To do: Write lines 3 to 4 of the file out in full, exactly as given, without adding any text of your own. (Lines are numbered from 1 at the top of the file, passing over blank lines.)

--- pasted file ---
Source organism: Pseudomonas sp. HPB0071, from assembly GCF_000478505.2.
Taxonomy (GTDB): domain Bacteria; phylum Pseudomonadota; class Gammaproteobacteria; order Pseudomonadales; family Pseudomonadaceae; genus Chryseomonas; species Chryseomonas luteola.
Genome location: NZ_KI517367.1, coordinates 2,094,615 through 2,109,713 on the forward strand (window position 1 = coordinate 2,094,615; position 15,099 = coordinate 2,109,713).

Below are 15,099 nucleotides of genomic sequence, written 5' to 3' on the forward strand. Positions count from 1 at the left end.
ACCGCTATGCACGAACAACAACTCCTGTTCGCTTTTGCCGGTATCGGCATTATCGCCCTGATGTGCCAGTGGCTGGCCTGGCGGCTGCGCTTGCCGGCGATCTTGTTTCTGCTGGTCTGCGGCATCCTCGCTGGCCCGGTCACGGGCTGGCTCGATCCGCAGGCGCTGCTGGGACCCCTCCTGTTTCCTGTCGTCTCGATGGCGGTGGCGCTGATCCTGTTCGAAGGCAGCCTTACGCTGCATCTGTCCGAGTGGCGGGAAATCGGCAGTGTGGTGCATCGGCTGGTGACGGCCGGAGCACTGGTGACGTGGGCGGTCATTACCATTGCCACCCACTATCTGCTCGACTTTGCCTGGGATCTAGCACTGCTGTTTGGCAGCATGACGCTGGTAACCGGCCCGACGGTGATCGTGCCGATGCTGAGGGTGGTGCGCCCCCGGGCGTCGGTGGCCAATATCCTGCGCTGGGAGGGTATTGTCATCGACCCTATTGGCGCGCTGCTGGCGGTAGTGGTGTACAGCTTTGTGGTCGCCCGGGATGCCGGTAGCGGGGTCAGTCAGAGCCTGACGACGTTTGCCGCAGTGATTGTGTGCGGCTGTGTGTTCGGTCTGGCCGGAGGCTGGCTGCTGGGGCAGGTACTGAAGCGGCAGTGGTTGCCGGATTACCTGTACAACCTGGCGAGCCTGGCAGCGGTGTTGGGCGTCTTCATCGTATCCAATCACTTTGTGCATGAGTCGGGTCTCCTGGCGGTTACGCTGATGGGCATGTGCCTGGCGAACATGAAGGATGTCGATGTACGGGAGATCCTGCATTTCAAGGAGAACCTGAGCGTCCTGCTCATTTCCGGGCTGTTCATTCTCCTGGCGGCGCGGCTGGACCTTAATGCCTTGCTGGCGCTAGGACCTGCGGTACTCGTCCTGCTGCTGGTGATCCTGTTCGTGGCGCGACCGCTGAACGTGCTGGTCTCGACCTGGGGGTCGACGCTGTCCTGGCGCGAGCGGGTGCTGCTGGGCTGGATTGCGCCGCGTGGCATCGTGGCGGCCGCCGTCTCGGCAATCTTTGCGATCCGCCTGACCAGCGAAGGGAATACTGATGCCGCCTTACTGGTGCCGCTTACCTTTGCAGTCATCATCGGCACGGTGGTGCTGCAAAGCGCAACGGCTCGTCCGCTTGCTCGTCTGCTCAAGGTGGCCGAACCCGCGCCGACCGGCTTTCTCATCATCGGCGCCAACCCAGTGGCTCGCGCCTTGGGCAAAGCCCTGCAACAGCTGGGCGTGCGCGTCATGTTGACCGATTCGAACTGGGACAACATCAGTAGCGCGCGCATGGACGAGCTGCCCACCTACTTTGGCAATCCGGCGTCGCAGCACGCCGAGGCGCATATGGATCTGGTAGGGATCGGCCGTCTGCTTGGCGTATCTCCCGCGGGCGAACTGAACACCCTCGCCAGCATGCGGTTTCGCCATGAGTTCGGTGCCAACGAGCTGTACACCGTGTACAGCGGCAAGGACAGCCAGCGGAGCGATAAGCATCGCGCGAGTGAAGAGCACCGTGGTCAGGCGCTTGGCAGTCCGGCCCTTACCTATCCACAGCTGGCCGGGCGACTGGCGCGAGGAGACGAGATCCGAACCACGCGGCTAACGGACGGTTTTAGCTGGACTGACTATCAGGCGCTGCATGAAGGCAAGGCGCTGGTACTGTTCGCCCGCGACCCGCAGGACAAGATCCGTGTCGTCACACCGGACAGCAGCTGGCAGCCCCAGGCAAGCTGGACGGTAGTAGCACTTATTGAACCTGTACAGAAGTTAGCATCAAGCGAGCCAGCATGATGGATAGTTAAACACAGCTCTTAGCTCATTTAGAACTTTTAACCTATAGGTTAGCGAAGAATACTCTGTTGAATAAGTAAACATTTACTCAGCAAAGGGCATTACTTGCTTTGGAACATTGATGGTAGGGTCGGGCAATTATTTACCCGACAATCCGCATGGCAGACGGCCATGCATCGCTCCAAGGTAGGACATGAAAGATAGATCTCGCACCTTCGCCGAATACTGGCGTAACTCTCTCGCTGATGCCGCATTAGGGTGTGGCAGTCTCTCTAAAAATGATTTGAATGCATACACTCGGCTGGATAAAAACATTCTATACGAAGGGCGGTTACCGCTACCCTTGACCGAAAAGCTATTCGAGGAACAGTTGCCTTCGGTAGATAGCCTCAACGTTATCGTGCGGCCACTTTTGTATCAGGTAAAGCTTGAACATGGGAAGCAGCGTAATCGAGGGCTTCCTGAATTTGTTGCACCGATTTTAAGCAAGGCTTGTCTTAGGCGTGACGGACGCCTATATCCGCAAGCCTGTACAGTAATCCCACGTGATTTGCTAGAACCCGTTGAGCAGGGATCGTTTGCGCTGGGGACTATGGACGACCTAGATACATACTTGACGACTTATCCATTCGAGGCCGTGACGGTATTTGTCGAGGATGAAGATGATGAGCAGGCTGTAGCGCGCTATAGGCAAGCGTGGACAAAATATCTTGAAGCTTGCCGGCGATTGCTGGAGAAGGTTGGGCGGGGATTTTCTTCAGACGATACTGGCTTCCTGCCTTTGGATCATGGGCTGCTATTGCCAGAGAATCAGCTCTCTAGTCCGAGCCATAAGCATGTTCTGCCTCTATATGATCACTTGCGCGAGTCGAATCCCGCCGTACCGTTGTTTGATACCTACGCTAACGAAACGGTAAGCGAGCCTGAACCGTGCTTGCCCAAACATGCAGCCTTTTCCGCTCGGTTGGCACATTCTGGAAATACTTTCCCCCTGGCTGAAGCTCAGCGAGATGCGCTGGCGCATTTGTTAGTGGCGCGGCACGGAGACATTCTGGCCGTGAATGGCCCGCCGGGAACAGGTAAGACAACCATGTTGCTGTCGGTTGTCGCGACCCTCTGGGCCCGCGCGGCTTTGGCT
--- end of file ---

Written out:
Genome location: NZ_KI517367.1, coordinates 2,094,615 through 2,109,713 on the forward strand (window position 1 = coordinate 2,094,615; position 15,099 = coordinate 2,109,713).

Below are 15,099 nucleotides of genomic sequence, written 5' to 3' on the forward strand. Positions count from 1 at the left end.